Resource Security Watch No. 37

Related Categories: Energy Security; Human Rights and Humanitarian Issues; Resource Security; Global Health; Arctic; North America; Afghanistan


New U.S. Defense Secretary Lloyd Austin has not been shy about discussing the strategic implications of climate change for the national security of the United States. During his first few weeks on the job, Austin took pains to emphasize that climate change is now an increasingly prominent part of the Pentagon’s calculus in defending the American people. "Every year, our commanders and their allies and partners conduct operations that result from instability in societies strained by desertification, the threat of adversary access to homelands through the Arctic, and the demands for humanitarian assistance worldwide,” Austin said in public comments carried by reporters. “We know firsthand the risk that climate change poses to national security because it affects the work we do every day... It is a national security issue, and we must treat it as such.” 

DoD has likewise begun incorporating climate change analysis into the Pentagon's planning documents, including wargame scenarios and evaluations of military readiness. For instance, the U.S. Army’s newest strategic document dealing with basing posture lays out that, “In addition to deliberate and directed attacks from adversaries, Army installations exist within a natural environment increasingly characterized by the effects of climate change, extreme weather events, pandemics, and environmental degradation. Such conditions will require adaptation of existing infrastructure.” (United States Army, December 2020; The Washington Times, February 3, 2021)


In a report underwritten by Canada’s Department of National Defence, researchers from the Center for Climate and Security analyzed the climate threats facing the country in the context of its national security strategy. The study, entitled "A Climate Security Plan for Canada: How the Government of Canada Can Combat the Security Risks of Climate Change," identifies three broad categories of challenges - Anticipating Climate Change Risks, Adapting to the Changing Climate, and Acting Decisively in Response to Climate Change Impacts - and lays out a series of recommendations for Ottawa. "As a major Arctic player, member of NATO and the G7/G20, and upholder of international rules and norms, Canada has an opportunity to lead in integrating climate security risk management into multilateral institutions," the report notes. "Canada could play an outsized role in advancing understanding of climate change and security risks, another cross-cutting issue that will continue to reshape geopolitics and international security.” The study suggests Ottawa develop a comprehensive national strategy through a Climate Security Task Force to proactively plan for climate-driven change. (Center for Climate and Security, February 16, 2021; )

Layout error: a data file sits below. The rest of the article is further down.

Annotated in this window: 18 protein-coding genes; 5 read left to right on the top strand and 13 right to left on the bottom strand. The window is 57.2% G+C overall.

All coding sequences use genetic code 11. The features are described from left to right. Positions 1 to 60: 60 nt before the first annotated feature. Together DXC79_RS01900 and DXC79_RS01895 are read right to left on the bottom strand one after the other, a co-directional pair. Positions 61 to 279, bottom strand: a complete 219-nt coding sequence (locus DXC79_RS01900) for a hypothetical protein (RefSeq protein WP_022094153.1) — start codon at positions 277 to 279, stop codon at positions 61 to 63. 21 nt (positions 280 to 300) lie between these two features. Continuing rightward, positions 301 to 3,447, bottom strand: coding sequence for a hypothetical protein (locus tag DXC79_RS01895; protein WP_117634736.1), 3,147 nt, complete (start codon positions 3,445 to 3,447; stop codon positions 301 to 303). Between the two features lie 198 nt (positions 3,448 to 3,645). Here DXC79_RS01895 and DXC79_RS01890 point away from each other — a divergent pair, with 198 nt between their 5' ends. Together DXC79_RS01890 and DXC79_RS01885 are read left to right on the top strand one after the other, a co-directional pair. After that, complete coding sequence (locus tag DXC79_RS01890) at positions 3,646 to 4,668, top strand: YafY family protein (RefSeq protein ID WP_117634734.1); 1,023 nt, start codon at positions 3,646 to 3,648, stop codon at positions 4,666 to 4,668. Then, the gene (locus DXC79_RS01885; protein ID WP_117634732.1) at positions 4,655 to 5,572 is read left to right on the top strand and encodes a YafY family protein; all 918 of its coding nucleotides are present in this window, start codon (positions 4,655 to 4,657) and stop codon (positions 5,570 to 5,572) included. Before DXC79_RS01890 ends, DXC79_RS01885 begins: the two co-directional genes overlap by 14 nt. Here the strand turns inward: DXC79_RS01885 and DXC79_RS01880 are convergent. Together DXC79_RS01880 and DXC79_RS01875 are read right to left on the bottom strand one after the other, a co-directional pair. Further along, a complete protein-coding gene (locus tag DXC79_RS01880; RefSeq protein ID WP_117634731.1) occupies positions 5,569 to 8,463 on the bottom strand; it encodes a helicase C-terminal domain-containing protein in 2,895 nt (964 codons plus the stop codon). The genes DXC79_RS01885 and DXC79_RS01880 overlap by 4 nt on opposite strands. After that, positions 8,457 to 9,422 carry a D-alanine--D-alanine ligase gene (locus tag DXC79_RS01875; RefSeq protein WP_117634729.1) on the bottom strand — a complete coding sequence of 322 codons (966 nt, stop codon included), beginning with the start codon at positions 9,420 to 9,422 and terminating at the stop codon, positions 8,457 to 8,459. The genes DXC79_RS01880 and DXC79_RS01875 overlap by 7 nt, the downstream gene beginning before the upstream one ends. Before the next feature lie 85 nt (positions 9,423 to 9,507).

In Afghanistan’s remote Badakhshan Province, the Taliban-controlled Raghistan District has become home to a number of illegal mining operations. Due to high unemployment rates and political conflict, citizens are forced to look for alternative means of generating income – and illicit mining has emerged as a prominent occupation. Recently, four Afghan gold miners lost their lives, and three others were injured, in a landslide caused by illegal gold mining. Improvised mining sites like these have proven deadly in the region in the past; the Kohistan district, also in Badakhshan Province, reported the deaths of at least 30 miners in an illegal mine in early 2019. The practice, however, is sure to continue. According to the U.S. Geological Survey, Afghanistan is home to potentially a trillion dollars of untapped mineral reserves, and illicit mining by insurgents and locals, carried out with tacit support from senior politicians, has become a lucrative – if dangerous – venture. (NPR, January 6, 2019; Anadolu Agency, February 22, 2021)



While commercial fishing in Arctic waters isn’t yet a lucrative trade, fisheries scientists predict that it may soon be, as warming waters in the Bering Sea and north Atlantic allow fish to explore new habitats in the Arctic Ocean. With the Arctic warming twice as fast as the global average, the melting ice cap is “reshaping the ecology of the Arctic ocean and waters just to its south, making fishing there increasingly attractive,” says Henry Huntington, a researcher who co-published a study on the subject last year in the journal Nature. In fact, according to Yale Climate Connections, some fish species have already begun migrating to the Arctic Ocean. 

The U.S and Canada have banned commercial fishing in their sections of the body of water, with the other three bordering countries likely to follow suit. However, questions remain about the possibility of commercial fishing in the Central Arctic Ocean, which is not under the exclusive jurisdiction of any one nation. Geographically located roughly at the North Pole, sections of the Central Arctic Ocean have experienced rapid thawing every summer since 2002. Scientists hope that the Central Arctic Ocean Fishing Agreement, an international accord over a decade in the making, will be ratified this year, giving them time to study the rapidly evolving ecosystem and avoid the harmful fall-out of unregulated fishing witnessed in the Bering Sea in the 1980s.The agreement features signatories that would potentially trek the waters in future, including the U.S., Iceland, the Republic of Korea, the EU (representing members) and China. While all of the 10 signatories signed in 2017, all but China have since ratified the treaty. (Yale Climate Connections, February 25, 2021)